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Openly gay Democrats take the podium at Democratic Convention

Openly gay Democrats take the podium at Democratic Convention

CHARLOTTE, N.C. — The first official day of the Democratic National Convention showcased the party’s solidarity with the LGBT community as speakers — including several openly gay Democrats — took to the podium to voice support and delegates approved for the first time a platform that endorses marriage equality.

In addition to the high-profile speeches at the end of the evening, at least four openly gay speakers were among those delivering remarks from the podium. Democratic National Committee Treasurer Andrew Tobias, Democratic National Convention Committee CEO Stephen Kerrigan and Service Employees International Union Mary Kay Henry and U.S. Rep. Jared Polis (D-Colo.) delivered remarks.

U.S. Rep. Jared Polis (D-Colo.) Washington Blade photo by Michael Key.

A primetime speaking slot was awarded to Polis, who is slated to become the most senior openly gay member in the lower chamber of Congress upon the start of next year after Reps. Barney Frank (D-Mass.) and Tammy Baldwin (D-Wis.) finish their final terms as U.S. House members.

Polis wasn’t shy about talking about his sexual orientation during his speech. He declared he was gay among other things upon taking the stage, saying, “My name is Jared Polis. My great-grandparents were immigrants. I am Jewish. I am gay. I am a father. I am a son. I am an entrepreneur. I am a congressman from Colorado. I am always an optimist. But first and foremost, I am an American.”

The first openly gay parent to serve in Congress, Polis mentioned his partner, Marlon Reis, by name while emphasizing respect for diversity — for people who may identify as LGBT and others who hold views that are either conservative or progressive.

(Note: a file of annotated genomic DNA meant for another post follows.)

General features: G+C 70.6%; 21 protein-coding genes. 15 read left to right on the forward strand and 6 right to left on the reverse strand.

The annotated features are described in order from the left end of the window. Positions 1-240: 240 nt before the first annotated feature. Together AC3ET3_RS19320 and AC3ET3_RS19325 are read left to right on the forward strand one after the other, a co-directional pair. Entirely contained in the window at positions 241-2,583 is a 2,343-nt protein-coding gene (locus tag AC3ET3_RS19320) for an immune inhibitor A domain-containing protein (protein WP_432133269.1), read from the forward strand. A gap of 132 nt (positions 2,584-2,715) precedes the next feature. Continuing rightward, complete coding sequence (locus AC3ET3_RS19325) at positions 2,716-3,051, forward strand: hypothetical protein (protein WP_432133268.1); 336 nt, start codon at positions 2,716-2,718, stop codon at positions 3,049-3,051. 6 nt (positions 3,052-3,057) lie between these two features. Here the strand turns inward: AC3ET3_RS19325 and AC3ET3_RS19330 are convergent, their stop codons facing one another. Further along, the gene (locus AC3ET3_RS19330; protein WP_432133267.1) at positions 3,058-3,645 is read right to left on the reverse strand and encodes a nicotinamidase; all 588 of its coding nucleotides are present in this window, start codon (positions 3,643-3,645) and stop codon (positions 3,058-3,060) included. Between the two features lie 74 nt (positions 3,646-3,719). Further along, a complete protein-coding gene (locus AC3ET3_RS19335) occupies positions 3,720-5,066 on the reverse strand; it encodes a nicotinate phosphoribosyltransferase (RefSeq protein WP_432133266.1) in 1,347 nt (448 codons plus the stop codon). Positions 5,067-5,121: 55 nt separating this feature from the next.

“So tonight, I don’t just ask my fellow Americans to respect my relationship with my partner Marlon and my role as a father to our son,” Polis said. “I also ask them to respect the Christian family concerned about decaying moral values and crass commercialism. I ask them to respect the difficult decision of a single mother to bring a child into this world, because of her heartfelt beliefs.”

Polis mentioned some of Obama’s pro-LGBT initiatives that he said demonstrates the president’s understanding that progress can only be achieved by working together.

“It is why he repealed ‘Don’t Ask, Don’t Tell,’ so that no person is prevented from serving the country they love because of whom they love,” Polis said. “And it is why Barack Obama became the first sitting president in American history to show his personal support for same-sex marriage.”

Michael Key, Washington Blade
Andrew Tobias

Tobias, who spoke earlier in the day, said his speech marked the fourth time he’s addressed a Democratic National Convention and noted each time he’s made an address he talks about two things: money and equality.

Praising Obama for his work over his first term, Tobias said the administration has “dramatically improved” the lives of millions of LGBT Americans and “at no cost” to anyone else.

Tobias also offered a personal anecdote about being gay as a way to demonstrate the tremendous progress that has been made on LGBT rights in the past few decades.

“In college, I thought I was the only guy in the world who liked other guys,” Tobias said. “Later I found there was someone else like me, our 26-year-old resident tutor. He and I never talked about it at the time. No one talked about being gay back then. People killed themselves over being gay. Tragically, some kids still do.”

Tobias later revealed the identity of that resident tutor, saying he wed another man at a wedding just eight weeks ago, where love that was “unspeakable” nearly a half-century ago was celebrated ”by hundreds of people — straight and gay, surfers and senators.”

“In a way, it was a wedding that married my two topics — money and equality — because that young tutor had grown up to become the chairman of the House Financial Services Committee: Barney Frank,” Tobias said.

Kerrigan, who was charged with managing the convention, made no explicit mention of his sexual orientation or LGBT issues during his speech and instead talked about the opportunities at the convention and access through digital media. Neither did SEIU’s Henry, who focused on labor issues while criticizing Romney, saying “Time after time, working families have paid the price for Mitt Romney’s success.”

Additional coverage of Day 1 at the DNC by Chris Johnson at the Washington Blade is here and here.

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